Marjorie Taylor Greene complains extra security at Capitol is "the real voter suppression"

Republicans wage a misinformation campaign against H.R. 1 as the House vote approaches

By Jon Skolnik
March 3, 2021 11:22PM (UTC)
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Rep. Marjorie Taylor Greene (R-GA) speaks during a press conference outside the U.S. Capitol on February 5, 2021 in Washington, DC. The House voted 230 to 199 on Friday evening to remove Rep. Marjorie Taylor Greene (R-GA) from committee assignments over her remarks about QAnon and other conspiracy theories. (Drew Angerer/Getty Images)

On Wednesday, the House is set to vote on H.R. 1, the so-called "For the People Act," a Democratic-backed reform bill that promises to overhaul voting rights, election security, Congressional ethics, and more. Democrats have hailed the bill as a landmark piece of civil rights legislation that would rectify the dearth of accountability and transparency within the electoral process, while Republicans have protested it as an "unraveling of our Democracy."

Already-infamous freshman Rep. Marjorie Taylor Greene, R-Ga., was particularly outspoken about what she thought was at stake.


Greene argued in a floor speech on Tuesday that "the real voter suppression" does not take place at the polls, but rather, in the halls of Congress, where she thought members are "treated very disrespectfully" by having to accord with coronavirus restrictions and pass through metal detectors.

"Standing in line to vote is not voter suppression," she added, "It's just part of the voting process, just like people stand in line to buy groceries." 

Rep. Lauren Boebert, R-Colo., also raged about metal detectors on Twitter.


"Going to the House Floor to vote these days…," she wrote, with a gif of "The Office" character Dwight Schrute stripping down to his underwear. 

Other House Republicans echoed the spirit of Greene and Boebert's sentiment but focused on specific aspects of the bill itself.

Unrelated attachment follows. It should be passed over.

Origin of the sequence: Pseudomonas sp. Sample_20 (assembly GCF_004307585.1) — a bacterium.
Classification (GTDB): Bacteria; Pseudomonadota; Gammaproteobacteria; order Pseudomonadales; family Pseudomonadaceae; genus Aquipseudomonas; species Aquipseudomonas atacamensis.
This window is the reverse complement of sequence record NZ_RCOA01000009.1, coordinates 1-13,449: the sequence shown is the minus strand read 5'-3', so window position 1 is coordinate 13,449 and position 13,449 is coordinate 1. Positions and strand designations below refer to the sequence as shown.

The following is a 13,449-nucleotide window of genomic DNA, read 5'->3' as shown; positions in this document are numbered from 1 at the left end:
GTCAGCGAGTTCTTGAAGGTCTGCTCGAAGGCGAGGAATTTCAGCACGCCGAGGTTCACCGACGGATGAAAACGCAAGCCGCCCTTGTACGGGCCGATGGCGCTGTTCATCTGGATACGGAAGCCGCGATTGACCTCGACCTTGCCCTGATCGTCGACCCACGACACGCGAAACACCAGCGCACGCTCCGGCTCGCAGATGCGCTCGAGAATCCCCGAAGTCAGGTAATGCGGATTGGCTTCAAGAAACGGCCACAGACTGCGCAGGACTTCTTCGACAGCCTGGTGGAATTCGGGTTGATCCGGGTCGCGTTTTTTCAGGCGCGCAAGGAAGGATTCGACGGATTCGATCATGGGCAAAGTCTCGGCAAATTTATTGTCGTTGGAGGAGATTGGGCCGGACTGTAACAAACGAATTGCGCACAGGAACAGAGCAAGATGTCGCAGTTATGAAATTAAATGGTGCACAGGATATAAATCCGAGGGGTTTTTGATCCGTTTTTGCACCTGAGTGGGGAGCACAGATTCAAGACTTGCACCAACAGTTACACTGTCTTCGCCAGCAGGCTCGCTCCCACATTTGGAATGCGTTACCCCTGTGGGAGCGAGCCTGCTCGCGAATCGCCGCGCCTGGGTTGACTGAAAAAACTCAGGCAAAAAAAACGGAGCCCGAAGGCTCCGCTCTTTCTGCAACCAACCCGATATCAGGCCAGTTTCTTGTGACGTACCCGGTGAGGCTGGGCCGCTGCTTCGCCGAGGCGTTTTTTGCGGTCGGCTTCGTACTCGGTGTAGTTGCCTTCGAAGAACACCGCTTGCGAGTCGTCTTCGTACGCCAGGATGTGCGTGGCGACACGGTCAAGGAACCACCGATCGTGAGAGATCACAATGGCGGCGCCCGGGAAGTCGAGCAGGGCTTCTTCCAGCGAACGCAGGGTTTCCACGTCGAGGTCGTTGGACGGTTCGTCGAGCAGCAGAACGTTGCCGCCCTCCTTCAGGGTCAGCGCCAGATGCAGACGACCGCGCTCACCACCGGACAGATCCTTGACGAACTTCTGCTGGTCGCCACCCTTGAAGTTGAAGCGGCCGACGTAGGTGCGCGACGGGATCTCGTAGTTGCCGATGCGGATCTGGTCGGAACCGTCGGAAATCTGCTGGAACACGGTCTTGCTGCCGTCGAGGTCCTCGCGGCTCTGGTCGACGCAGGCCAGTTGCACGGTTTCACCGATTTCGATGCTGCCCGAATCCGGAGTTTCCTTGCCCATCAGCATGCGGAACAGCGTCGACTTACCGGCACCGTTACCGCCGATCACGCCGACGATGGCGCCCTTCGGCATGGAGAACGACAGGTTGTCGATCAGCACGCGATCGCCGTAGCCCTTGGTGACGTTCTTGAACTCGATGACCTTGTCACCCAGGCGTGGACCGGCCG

Rep. Rodney Davis, R-Ill., challenged H.R. 1 on the basis of the First Amendment, arguing that the bill's curtailment of dark money in campaign finance is an "egregious" violation of freedom of speech. Davis wrote that it would "disadvantage all groups who wish to advocate on behalf of any legislative issue, specifically requiring them to disclose the names of donors who donate above a certain threshold."


House Minority Leader Kevin McCarthy, R-Calif., decried the bill as an unabashed Democratic power-grab.

The "Democrats' election bill is not designed to protect your vote," he said, "It's designed to put a thumb on the scale in every election in America so that Democrats can turn a temporary majority into permanent control." However, the bill largely aims to do just the opposite; it aims to expand voting for much of the American public by allowing felons to vote, for instance, and automatically designating colleges as voter registration agencies.


Several Republicans have warned that H.R. 1 will "federalize election," and therefore compel taxpayers to bankroll related expenditures. Rep. August Pfluger, R-Tex., tweeted on Monday, "Taxpayers should absolutely not be paying for Congressional campaign ads. Just one of many outrageous provisions in #HR1." Rep. Jim Jordan similarly expressed over Twitter, "The Democrats' new election bill will allow politicians to use your tax dollars to pay for their campaigns. In other words, you may have to pay for Chuck Schumer and Nancy Pelosi to get re-elected. Insane." However, the bill's chief sponsor Rep. John Sarbanes, D-Md., has made clear that such any public expenditures will be paid for by a "surcharge on corporate law breakers and wealthy tax cheats."

H.R.1 was introduced in 2019 and was passed by the House with no hope of getting through the then Republican-majority Senate. But now, with the 50-50 Senate split, it appears that H.R.1 is better positioned to end up on President Biden's desk.

With the House expected to vote on H.R.1 late Wednesday, Democrats anticipate near-unanimous support from their party. However, most bills of this nature require a sixty-member vote in the Senate to pass, meaning that ten Republicans will have to break ranks –– a move that appears extremely unlikely given the torrent of opposition already expressed by Republicans in the Senate. One way Democrats could force the bill through, as Salon's Amanda Marcotte notes, is by "nuking the filibuster," a maneuver strongly favored by progressives. Albeit, the move would require a simple majority in the Senate. At least two Democrats have expressed opposition to the idea, casting doubt over its political potential.

Jon Skolnik

Jon Skolnik is a staff writer at Salon. His work has appeared in Current Affairs, The Baffler, AlterNet, and The New York Daily News.

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Bill Election Ethics For The People Act House H.r. 1 Overhaul Republicans Sarbanes